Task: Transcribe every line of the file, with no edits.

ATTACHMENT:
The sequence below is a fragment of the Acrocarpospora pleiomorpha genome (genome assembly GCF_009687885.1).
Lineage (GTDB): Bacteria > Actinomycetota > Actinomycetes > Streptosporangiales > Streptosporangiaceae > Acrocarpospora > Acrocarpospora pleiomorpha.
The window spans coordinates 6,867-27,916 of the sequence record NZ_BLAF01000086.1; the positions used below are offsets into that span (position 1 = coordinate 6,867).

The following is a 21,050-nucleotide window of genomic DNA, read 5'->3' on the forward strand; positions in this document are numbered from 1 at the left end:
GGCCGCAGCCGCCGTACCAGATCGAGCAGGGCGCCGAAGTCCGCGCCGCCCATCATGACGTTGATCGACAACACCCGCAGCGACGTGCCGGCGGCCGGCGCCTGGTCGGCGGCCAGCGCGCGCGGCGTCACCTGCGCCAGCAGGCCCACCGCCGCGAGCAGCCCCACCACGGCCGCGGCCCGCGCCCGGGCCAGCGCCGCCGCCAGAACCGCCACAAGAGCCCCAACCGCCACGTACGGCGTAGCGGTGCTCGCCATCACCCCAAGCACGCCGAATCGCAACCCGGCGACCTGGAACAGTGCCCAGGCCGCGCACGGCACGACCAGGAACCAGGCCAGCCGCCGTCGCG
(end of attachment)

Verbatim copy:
The sequence below is a fragment of the Acrocarpospora pleiomorpha genome (genome assembly GCF_009687885.1).
Lineage (GTDB): Bacteria > Actinomycetota > Actinomycetes > Streptosporangiales > Streptosporangiaceae > Acrocarpospora > Acrocarpospora pleiomorpha.
The window spans coordinates 6,867-27,916 of the sequence record NZ_BLAF01000086.1; the positions used below are offsets into that span (position 1 = coordinate 6,867).

The following is a 21,050-nucleotide window of genomic DNA, read 5'->3' on the forward strand; positions in this document are numbered from 1 at the left end:
GGCCGCAGCCGCCGTACCAGATCGAGCAGGGCGCCGAAGTCCGCGCCGCCCATCATGACGTTGATCGACAACACCCGCAGCGACGTGCCGGCGGCCGGCGCCTGGTCGGCGGCCAGCGCGCGCGGCGTCACCTGCGCCAGCAGGCCCACCGCCGCGAGCAGCCCCACCACGGCCGCGGCCCGCGCCCGGGCCAGCGCCGCCGCCAGAACCGCCACAAGAGCCCCAACCGCCACGTACGGCGTAGCGGTGCTCGCCATCACCCCAAGCACGCCGAATCGCAACCCGGCGACCTGGAACAGTGCCCAGGCCGCGCACGGCACGACCAGGAACCAGGCCAGCCGCCGTCGCG